Alaska Airlines has just announced its newest international destination, which will mark the carrier’s longest route yet…
Alaska adds flights to Nassau from West Coast
For the upcoming winter season, Alaska Airlines will be introducing flights from both Los Angeles (LAX) and Seattle (SEA) to Nassau (NAS), using the Boeing 737 MAX 9. This marks the carrier’s first-ever route to the Bahamas, and it will be the carrier’s only current route to the Caribbean (the airline briefly operated a Los Angeles to Havana route, but that didn’t last).
The Los Angeles to Nassau route will operate 4x weekly from December 15, 2023, through April 8, 2024, with the following schedule:
AS724 Los Angeles to Nassau departing 10:40AM arriving 6:55PM
AS723 Nassau to Los Angeles departing 11:00AM arriving 2:20PM
The eastbound flight will operate on Mondays, Wednesdays, Fridays, and Saturdays, and the westbound flight will operate on Sundays, Tuesdays, Thursdays, and Saturdays. The 2,524-mile flight is blocked at 5hr15min eastbound and 6hr20min westbound.
The Seattle to Nassau route will operate 3x weekly from December 15, 2023, through April 9, 2024, with the following schedule:
AS750 Seattle to Nassau departing 9:00AM arriving 6:15PM
AS749 Nassau to Seattle departing 10:00AM arriving 2:05PM
The eastbound flight will operate on Tuesdays, Fridays, and Saturdays, and the westbound flight will operate on Sundays, Wednesdays, and Saturdays. The 2,887-mile flight is blocked at 6hr15min eastbound and 7hr5min westbound. This will be the longest flight in Alaska’s network.
Will Alaska Airlines succeed flying to Nassau?
I don’t think most of us were expecting Alaska Airlines to add flights to Nassau, so this is an interesting one. I’m curious if this is a one-time experiment, or if the route comes back in future years.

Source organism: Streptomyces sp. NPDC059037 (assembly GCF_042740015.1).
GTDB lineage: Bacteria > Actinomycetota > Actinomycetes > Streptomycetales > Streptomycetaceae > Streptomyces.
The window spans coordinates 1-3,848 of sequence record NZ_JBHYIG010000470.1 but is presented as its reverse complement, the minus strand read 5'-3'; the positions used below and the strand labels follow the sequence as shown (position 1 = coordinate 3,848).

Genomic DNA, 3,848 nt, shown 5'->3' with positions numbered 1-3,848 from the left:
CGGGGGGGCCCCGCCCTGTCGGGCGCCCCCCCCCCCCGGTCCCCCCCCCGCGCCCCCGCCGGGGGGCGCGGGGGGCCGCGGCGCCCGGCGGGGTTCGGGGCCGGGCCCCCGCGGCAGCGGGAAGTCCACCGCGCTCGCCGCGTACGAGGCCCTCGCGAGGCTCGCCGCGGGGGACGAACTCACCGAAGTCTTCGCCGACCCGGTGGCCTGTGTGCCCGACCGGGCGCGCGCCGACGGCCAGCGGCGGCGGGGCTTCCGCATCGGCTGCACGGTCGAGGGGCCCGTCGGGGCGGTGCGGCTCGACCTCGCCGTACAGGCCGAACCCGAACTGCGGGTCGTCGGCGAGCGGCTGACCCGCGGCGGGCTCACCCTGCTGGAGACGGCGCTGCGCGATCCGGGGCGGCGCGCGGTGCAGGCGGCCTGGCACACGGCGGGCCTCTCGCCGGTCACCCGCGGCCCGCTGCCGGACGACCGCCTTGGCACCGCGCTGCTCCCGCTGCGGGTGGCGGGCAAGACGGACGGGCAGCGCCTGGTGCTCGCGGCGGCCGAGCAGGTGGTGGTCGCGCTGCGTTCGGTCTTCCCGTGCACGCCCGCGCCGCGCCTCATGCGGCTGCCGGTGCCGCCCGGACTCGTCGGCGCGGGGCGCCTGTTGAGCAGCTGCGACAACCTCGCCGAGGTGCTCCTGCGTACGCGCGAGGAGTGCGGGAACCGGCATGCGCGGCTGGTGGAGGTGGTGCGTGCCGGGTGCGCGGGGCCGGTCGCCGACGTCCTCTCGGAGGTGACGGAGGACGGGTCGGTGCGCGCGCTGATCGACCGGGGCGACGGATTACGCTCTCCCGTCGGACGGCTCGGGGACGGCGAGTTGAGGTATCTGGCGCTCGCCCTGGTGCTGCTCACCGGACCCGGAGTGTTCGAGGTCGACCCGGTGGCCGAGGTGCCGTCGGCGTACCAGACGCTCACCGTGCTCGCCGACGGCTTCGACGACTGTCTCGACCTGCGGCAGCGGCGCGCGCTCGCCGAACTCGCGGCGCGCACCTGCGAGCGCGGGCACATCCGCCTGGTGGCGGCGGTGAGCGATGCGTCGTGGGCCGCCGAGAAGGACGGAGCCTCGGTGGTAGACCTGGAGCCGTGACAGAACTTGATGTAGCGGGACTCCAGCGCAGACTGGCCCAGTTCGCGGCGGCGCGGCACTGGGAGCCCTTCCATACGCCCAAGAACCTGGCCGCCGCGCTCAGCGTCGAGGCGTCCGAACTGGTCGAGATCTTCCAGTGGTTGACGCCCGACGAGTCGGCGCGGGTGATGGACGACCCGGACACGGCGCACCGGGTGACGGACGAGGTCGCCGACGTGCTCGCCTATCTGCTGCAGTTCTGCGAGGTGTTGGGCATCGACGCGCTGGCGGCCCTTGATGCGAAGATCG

Generally speaking, those on the West Coast seeking warm weather often vacation in Hawaii or Mexico (particularly Cabo and Puerto Vallarta, due to the distance), while those on the East Coast seeking warm weather often vacation in Florida, the Caribbean, or Mexico (particularly the Cancun area). At least that’s what minimizes travel time, and what current flight schedules reflect.
Of course that doesn’t mean people always travel with those patterns. Heck, living in Miami, I’ve vacationed in Hawaii more often than I’ve vacationed in the Caribbean. One thing is for sure — Alaska won’t have much competition on these routes, at least compared to other warm weather destinations. JetBlue is also launching a Los Angeles to Nassau route this upcoming winter, but that’s otherwise the only West Coast to Nassau competition.
Lastly, as you can tell, the aircraft utilization on these routes isn’t very good. In both cases, the plane will be on the ground in Nassau for around 16 hours. Clearly this is intended to maximize connectivity, and minimize crew layover times. I suppose in winter, Alaska has some planes to spare (since leisure demand isn’t high), or else I couldn’t imagine the airline would launch a route with this schedule.
This upcoming winter, Alaska Airlines will add seasonal flights from both Los Angeles and Seattle to Nassau, marking the carrier’s first-ever service to the Bahamas. These are some interesting adds to Alaska’s network, especially with the not-ideal aircraft utilization.
I’m always a bit surprised when people from the West Coast vacation in the Bahamas, but everyone has a different take on that. At least Alaska won’t be facing much competition in these markets.
What do you make of Alaska adding flights to Nassau?